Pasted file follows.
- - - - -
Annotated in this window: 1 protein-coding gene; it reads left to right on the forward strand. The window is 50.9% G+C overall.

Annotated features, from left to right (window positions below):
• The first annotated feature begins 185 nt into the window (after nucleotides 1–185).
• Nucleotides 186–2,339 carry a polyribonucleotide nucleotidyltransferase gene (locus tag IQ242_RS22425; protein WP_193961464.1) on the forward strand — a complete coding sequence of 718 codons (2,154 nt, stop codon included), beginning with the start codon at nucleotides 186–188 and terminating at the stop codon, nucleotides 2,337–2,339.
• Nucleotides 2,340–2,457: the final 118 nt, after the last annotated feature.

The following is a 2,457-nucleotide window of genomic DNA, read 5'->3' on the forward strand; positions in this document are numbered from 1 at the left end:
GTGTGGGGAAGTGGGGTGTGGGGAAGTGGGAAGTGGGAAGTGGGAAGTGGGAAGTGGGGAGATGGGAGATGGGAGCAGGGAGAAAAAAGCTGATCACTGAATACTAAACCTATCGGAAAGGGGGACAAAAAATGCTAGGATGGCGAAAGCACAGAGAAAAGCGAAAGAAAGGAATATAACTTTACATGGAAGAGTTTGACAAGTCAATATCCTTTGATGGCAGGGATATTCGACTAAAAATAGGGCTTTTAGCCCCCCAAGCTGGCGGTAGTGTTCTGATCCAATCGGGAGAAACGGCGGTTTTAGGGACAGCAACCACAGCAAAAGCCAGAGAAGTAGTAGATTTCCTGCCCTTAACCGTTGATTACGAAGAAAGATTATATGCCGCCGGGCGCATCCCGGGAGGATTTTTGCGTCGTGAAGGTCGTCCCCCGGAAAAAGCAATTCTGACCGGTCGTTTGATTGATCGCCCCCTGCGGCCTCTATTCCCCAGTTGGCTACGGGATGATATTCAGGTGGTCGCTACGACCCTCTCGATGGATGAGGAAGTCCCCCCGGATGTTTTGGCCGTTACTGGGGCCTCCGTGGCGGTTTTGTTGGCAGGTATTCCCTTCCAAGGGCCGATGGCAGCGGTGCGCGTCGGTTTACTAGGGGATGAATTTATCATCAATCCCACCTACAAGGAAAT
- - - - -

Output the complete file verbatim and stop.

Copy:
Annotated in this window: 1 protein-coding gene; it reads left to right on the forward strand. The window is 50.9% G+C overall.

Annotated features, from left to right (window positions below):
• The first annotated feature begins 185 nt into the window (after nucleotides 1–185).
• Nucleotides 186–2,339 carry a polyribonucleotide nucleotidyltransferase gene (locus tag IQ242_RS22425; protein WP_193961464.1) on the forward strand — a complete coding sequence of 718 codons (2,154 nt, stop codon included), beginning with the start codon at nucleotides 186–188 and terminating at the stop codon, nucleotides 2,337–2,339.
• Nucleotides 2,340–2,457: the final 118 nt, after the last annotated feature.

The following is a 2,457-nucleotide window of genomic DNA, read 5'->3' on the forward strand; positions in this document are numbered from 1 at the left end:
GTGTGGGGAAGTGGGGTGTGGGGAAGTGGGAAGTGGGAAGTGGGAAGTGGGAAGTGGGGAGATGGGAGATGGGAGCAGGGAGAAAAAAGCTGATCACTGAATACTAAACCTATCGGAAAGGGGGACAAAAAATGCTAGGATGGCGAAAGCACAGAGAAAAGCGAAAGAAAGGAATATAACTTTACATGGAAGAGTTTGACAAGTCAATATCCTTTGATGGCAGGGATATTCGACTAAAAATAGGGCTTTTAGCCCCCCAAGCTGGCGGTAGTGTTCTGATCCAATCGGGAGAAACGGCGGTTTTAGGGACAGCAACCACAGCAAAAGCCAGAGAAGTAGTAGATTTCCTGCCCTTAACCGTTGATTACGAAGAAAGATTATATGCCGCCGGGCGCATCCCGGGAGGATTTTTGCGTCGTGAAGGTCGTCCCCCGGAAAAAGCAATTCTGACCGGTCGTTTGATTGATCGCCCCCTGCGGCCTCTATTCCCCAGTTGGCTACGGGATGATATTCAGGTGGTCGCTACGACCCTCTCGATGGATGAGGAAGTCCCCCCGGATGTTTTGGCCGTTACTGGGGCCTCCGTGGCGGTTTTGTTGGCAGGTATTCCCTTCCAAGGGCCGATGGCAGCGGTGCGCGTCGGTTTACTAGGGGATGAATTTATCATCAATCCCACCTACAAGGAAAT